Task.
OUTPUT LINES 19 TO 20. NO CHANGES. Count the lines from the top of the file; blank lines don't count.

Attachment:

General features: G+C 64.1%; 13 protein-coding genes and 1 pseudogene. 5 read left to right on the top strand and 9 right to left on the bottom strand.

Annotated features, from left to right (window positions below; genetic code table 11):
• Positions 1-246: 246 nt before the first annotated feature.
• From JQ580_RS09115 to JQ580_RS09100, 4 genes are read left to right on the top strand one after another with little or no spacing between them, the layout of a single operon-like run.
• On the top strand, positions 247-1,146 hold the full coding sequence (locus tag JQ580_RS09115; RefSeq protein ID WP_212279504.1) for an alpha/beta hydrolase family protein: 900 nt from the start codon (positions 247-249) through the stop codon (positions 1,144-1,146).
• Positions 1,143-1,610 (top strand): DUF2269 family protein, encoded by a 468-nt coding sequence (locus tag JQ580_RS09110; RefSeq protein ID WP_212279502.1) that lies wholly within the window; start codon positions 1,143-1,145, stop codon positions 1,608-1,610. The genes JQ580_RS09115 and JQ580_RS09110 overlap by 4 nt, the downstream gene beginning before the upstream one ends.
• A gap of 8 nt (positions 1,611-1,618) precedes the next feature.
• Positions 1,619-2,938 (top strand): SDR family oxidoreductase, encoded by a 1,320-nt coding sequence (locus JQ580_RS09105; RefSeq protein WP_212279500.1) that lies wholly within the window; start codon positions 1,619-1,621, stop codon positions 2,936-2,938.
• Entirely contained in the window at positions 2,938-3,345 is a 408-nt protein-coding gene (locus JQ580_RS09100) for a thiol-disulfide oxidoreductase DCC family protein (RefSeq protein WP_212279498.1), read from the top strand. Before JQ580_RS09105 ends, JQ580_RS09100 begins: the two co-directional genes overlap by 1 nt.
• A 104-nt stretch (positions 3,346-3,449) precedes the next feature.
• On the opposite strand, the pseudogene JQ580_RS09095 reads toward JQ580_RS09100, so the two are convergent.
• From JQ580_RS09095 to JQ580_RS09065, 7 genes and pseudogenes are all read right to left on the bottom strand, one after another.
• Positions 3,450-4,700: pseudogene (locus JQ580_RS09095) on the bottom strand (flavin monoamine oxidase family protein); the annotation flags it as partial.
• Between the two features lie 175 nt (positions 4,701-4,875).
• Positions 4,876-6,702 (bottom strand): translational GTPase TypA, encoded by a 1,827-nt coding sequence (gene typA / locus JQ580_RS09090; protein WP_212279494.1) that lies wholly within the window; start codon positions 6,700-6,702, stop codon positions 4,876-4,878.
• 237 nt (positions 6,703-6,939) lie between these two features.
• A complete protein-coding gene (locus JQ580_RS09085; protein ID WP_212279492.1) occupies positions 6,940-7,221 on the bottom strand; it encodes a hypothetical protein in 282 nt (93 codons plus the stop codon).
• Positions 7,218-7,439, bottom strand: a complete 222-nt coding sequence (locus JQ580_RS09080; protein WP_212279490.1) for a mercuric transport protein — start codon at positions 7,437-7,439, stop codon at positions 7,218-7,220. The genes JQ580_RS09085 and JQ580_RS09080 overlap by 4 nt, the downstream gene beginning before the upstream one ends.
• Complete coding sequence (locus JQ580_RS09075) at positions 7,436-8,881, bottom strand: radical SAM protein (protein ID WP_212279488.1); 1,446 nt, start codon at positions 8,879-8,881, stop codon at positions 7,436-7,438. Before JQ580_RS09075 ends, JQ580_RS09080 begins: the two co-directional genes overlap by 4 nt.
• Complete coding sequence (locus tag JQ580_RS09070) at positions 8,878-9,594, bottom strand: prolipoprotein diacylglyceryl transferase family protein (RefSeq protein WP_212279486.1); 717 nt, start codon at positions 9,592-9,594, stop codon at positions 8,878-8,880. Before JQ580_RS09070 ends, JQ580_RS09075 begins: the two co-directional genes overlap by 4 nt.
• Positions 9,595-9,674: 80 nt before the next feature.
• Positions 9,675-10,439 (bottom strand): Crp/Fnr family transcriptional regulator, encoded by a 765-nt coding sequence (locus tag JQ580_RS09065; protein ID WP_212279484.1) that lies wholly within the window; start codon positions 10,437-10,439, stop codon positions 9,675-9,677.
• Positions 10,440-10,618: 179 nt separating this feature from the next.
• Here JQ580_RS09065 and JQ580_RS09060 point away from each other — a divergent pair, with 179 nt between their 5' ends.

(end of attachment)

• Complete coding sequence (locus JQ580_RS09075) at positions 7,436-8,881, bottom strand: radical SAM protein (protein ID WP_212279488.1); 1,446 nt, start codon at positions 8,879-8,881, stop codon at positions 7,436-7,438. Before JQ580_RS09075 ends, JQ580_RS09080 begins: the two co-directional genes overlap by 4 nt.
• Complete coding sequence (locus tag JQ580_RS09070) at positions 8,878-9,594, bottom strand: prolipoprotein diacylglyceryl transferase family protein (RefSeq protein WP_212279486.1); 717 nt, start codon at positions 9,592-9,594, stop codon at positions 8,878-8,880. Before JQ580_RS09070 ends, JQ580_RS09075 begins: the two co-directional genes overlap by 4 nt.